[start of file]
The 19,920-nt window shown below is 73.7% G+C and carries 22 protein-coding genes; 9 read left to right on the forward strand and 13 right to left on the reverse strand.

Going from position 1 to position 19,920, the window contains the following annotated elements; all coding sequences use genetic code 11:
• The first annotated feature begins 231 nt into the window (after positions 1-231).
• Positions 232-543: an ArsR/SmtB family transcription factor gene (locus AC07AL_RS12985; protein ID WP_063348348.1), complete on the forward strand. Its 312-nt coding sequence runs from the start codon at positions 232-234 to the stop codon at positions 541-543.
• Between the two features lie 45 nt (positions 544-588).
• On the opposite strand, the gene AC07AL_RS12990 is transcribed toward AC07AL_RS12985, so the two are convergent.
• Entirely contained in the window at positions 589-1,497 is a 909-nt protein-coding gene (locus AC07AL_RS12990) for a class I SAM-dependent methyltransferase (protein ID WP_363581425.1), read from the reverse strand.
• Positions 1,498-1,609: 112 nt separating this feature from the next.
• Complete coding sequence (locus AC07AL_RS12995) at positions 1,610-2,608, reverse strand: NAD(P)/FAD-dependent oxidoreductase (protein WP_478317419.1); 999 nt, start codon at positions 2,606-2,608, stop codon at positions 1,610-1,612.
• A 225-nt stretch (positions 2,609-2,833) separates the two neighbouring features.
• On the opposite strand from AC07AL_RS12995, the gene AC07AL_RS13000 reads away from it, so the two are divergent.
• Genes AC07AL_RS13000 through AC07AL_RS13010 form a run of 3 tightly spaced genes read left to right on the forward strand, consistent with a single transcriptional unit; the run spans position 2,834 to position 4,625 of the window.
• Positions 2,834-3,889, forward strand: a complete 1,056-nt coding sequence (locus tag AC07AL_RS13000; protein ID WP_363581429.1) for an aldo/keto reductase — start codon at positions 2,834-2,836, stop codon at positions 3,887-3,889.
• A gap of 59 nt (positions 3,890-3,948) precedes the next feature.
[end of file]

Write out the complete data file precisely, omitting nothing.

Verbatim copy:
The 19,920-nt window shown below is 73.7% G+C and carries 22 protein-coding genes; 9 read left to right on the forward strand and 13 right to left on the reverse strand.

Going from position 1 to position 19,920, the window contains the following annotated elements; all coding sequences use genetic code 11:
• The first annotated feature begins 231 nt into the window (after positions 1-231).
• Positions 232-543: an ArsR/SmtB family transcription factor gene (locus AC07AL_RS12985; protein ID WP_063348348.1), complete on the forward strand. Its 312-nt coding sequence runs from the start codon at positions 232-234 to the stop codon at positions 541-543.
• Between the two features lie 45 nt (positions 544-588).
• On the opposite strand, the gene AC07AL_RS12990 is transcribed toward AC07AL_RS12985, so the two are convergent.
• Entirely contained in the window at positions 589-1,497 is a 909-nt protein-coding gene (locus AC07AL_RS12990) for a class I SAM-dependent methyltransferase (protein ID WP_363581425.1), read from the reverse strand.
• Positions 1,498-1,609: 112 nt separating this feature from the next.
• Complete coding sequence (locus AC07AL_RS12995) at positions 1,610-2,608, reverse strand: NAD(P)/FAD-dependent oxidoreductase (protein WP_478317419.1); 999 nt, start codon at positions 2,606-2,608, stop codon at positions 1,610-1,612.
• A 225-nt stretch (positions 2,609-2,833) separates the two neighbouring features.
• On the opposite strand from AC07AL_RS12995, the gene AC07AL_RS13000 reads away from it, so the two are divergent.
• Genes AC07AL_RS13000 through AC07AL_RS13010 form a run of 3 tightly spaced genes read left to right on the forward strand, consistent with a single transcriptional unit; the run spans position 2,834 to position 4,625 of the window.
• Positions 2,834-3,889, forward strand: a complete 1,056-nt coding sequence (locus tag AC07AL_RS13000; protein ID WP_363581429.1) for an aldo/keto reductase — start codon at positions 2,834-2,836, stop codon at positions 3,887-3,889.
• A gap of 59 nt (positions 3,890-3,948) precedes the next feature.